The German Arms Plot 1918 and the Mansion House Meeting, 1918

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On Friday 17 May 1918 the British government ordered the arrest and imprisonment of all leading members of Sinn Fein. They claimed they were involved in a plan to import arms from Germany. Among those arrested were Countess Markievicz, Eamon de Valera, Arthur Griffith and W.T. Cosgrave. They were quickly removed from Dublin and lodged in prisons across Wales and England. The arrests did dislocate Sinn Fein’s organisation but did not paralyse it; for example, Michael Collins was one of those who avoided capture.

Following on from the conscription crisis in April 1918, the German Plot arrests provided another issue for the republican movement to rally around, particularly the injustice of the prisoners being held without charge.

On the 27th of September 1918, Áine Ceannt presided over a protest meeting at the Mansion House. Addressing it in both Irish and English, Áine called for the government to release the prisoners at once. She was a founder member of Cumann na mBan, deeply involved in the Irish language movement and republican politics and was the widow of the executed 1916 leader Eamon Ceannt. The meeting was a remarkable cross-section of the nationalist movement and illustrated the continuing high profile of women in the politics of the time. Letters of support from the Bishop of Killaloe and Irish Parliamentary Party MP Timothy Healy were read out while William Smith O’Brien, Cathal O’Shannon, Hanna Sheehy Skeffington, Eoin MacNeill, Countess Josephine Plunkett, George Gavin Duffy, Muriel MacSwiney and Alderman Thomas Kelly were all in attendance.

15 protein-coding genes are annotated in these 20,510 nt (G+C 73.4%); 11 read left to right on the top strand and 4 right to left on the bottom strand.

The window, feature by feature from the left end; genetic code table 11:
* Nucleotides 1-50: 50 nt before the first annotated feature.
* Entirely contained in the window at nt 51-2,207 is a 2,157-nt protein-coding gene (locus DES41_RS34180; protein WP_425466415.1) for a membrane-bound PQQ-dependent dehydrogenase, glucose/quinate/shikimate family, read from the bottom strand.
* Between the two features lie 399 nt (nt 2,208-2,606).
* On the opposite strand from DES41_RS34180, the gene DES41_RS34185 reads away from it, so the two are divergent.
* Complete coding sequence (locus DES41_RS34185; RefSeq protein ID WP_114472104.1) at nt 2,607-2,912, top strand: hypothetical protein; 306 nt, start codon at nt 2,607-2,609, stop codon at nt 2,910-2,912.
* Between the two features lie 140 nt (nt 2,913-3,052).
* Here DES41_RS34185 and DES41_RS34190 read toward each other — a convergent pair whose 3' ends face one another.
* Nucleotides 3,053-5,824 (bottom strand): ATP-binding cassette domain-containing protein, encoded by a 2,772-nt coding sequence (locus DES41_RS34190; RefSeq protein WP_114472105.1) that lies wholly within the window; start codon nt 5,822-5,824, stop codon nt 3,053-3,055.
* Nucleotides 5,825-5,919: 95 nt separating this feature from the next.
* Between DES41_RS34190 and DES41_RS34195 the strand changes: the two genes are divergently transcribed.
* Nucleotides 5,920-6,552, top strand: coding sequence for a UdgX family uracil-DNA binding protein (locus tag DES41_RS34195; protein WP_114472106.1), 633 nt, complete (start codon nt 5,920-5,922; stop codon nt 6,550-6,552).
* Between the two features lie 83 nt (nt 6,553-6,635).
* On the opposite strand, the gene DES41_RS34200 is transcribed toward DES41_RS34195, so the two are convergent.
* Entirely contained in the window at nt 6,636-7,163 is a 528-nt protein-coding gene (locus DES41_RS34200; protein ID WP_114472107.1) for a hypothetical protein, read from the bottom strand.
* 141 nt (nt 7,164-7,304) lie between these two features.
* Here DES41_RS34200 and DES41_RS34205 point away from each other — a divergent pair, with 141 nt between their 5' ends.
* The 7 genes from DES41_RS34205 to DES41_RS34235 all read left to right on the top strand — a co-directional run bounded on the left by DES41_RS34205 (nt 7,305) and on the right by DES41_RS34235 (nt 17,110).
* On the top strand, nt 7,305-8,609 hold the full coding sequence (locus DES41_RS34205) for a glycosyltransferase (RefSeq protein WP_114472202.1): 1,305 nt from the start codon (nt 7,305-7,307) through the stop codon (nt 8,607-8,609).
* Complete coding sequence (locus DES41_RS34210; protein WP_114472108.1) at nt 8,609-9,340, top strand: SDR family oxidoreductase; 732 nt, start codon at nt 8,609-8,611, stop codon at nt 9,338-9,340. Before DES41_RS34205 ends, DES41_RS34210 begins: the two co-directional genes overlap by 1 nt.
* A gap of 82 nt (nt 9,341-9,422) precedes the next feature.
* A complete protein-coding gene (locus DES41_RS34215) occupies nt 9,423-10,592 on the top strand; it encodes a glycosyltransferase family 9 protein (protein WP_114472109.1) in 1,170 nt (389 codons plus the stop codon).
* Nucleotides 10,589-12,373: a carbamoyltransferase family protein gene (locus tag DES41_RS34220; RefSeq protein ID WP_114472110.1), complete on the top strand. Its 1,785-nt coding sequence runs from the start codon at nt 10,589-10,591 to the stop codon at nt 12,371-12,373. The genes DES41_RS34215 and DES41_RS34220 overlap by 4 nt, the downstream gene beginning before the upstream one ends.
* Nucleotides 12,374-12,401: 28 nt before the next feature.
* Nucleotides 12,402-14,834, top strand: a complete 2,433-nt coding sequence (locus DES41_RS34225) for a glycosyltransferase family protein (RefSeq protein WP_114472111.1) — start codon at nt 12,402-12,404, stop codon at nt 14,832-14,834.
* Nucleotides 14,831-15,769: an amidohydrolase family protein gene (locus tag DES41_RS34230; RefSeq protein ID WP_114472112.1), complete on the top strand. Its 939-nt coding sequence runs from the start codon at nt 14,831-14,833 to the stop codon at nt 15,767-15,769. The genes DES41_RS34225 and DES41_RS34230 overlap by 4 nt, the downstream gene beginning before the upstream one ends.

De Valera escaped from Richmond prison in February 1919 and the British government finally bowed to public pressure, releasing the remaining prisoners in March. By then, the war of independence had broken out and Ireland was gripped by the insurgency that the government had hoped to avoid by arresting the leaders in the first place.

Portrait of Eamonn Ceannts Family
 

Bernard Kelly, Historian in Residence, Dublin City Library and Archive.

Dublin City Council Historians in Residence are available to meet groups and schools, give talks, walks etc, run history book clubs and advise on historical research.

 

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